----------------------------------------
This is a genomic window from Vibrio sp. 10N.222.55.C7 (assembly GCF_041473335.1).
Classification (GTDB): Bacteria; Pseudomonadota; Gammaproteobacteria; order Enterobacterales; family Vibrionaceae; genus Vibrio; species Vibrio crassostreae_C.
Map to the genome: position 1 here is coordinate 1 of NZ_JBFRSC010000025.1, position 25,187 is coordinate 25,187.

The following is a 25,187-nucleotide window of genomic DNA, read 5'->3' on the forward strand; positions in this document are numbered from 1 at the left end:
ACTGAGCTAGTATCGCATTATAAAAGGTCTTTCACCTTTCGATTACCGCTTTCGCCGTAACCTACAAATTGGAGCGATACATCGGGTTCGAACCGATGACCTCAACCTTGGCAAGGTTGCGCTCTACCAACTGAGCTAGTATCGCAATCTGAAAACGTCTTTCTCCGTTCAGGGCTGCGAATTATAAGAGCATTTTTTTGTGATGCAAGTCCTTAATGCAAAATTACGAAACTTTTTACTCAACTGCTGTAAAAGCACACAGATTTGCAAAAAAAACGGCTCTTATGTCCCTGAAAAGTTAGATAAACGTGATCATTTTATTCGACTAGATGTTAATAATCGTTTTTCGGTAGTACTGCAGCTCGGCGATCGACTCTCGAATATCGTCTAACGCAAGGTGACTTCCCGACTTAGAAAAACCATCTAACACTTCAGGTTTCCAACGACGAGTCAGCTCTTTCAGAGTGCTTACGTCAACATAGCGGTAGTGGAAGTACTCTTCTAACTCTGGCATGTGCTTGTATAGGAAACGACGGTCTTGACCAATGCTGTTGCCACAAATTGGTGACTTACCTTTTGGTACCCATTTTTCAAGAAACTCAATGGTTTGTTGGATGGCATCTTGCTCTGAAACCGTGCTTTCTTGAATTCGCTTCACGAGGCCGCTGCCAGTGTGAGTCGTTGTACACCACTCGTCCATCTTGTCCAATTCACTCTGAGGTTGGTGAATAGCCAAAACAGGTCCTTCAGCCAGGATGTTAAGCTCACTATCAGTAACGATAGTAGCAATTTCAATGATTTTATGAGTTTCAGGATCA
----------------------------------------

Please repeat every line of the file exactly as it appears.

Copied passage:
This is a genomic window from Vibrio sp. 10N.222.55.C7 (assembly GCF_041473335.1).
Classification (GTDB): Bacteria; Pseudomonadota; Gammaproteobacteria; order Enterobacterales; family Vibrionaceae; genus Vibrio; species Vibrio crassostreae_C.
Map to the genome: position 1 here is coordinate 1 of NZ_JBFRSC010000025.1, position 25,187 is coordinate 25,187.

The following is a 25,187-nucleotide window of genomic DNA, read 5'->3' on the forward strand; positions in this document are numbered from 1 at the left end:
ACTGAGCTAGTATCGCATTATAAAAGGTCTTTCACCTTTCGATTACCGCTTTCGCCGTAACCTACAAATTGGAGCGATACATCGGGTTCGAACCGATGACCTCAACCTTGGCAAGGTTGCGCTCTACCAACTGAGCTAGTATCGCAATCTGAAAACGTCTTTCTCCGTTCAGGGCTGCGAATTATAAGAGCATTTTTTTGTGATGCAAGTCCTTAATGCAAAATTACGAAACTTTTTACTCAACTGCTGTAAAAGCACACAGATTTGCAAAAAAAACGGCTCTTATGTCCCTGAAAAGTTAGATAAACGTGATCATTTTATTCGACTAGATGTTAATAATCGTTTTTCGGTAGTACTGCAGCTCGGCGATCGACTCTCGAATATCGTCTAACGCAAGGTGACTTCCCGACTTAGAAAAACCATCTAACACTTCAGGTTTCCAACGACGAGTCAGCTCTTTCAGAGTGCTTACGTCAACATAGCGGTAGTGGAAGTACTCTTCTAACTCTGGCATGTGCTTGTATAGGAAACGACGGTCTTGACCAATGCTGTTGCCACAAATTGGTGACTTACCTTTTGGTACCCATTTTTCAAGAAACTCAATGGTTTGTTGGATGGCATCTTGCTCTGAAACCGTGCTTTCTTGAATTCGCTTCACGAGGCCGCTGCCAGTGTGAGTCGTTGTACACCACTCGTCCATCTTGTCCAATTCACTCTGAGGTTGGTGAATAGCCAAAACAGGTCCTTCAGCCAGGATGTTAAGCTCACTATCAGTAACGATAGTAGCAATTTCAATGATTTTATGAGTTTCAGGATCA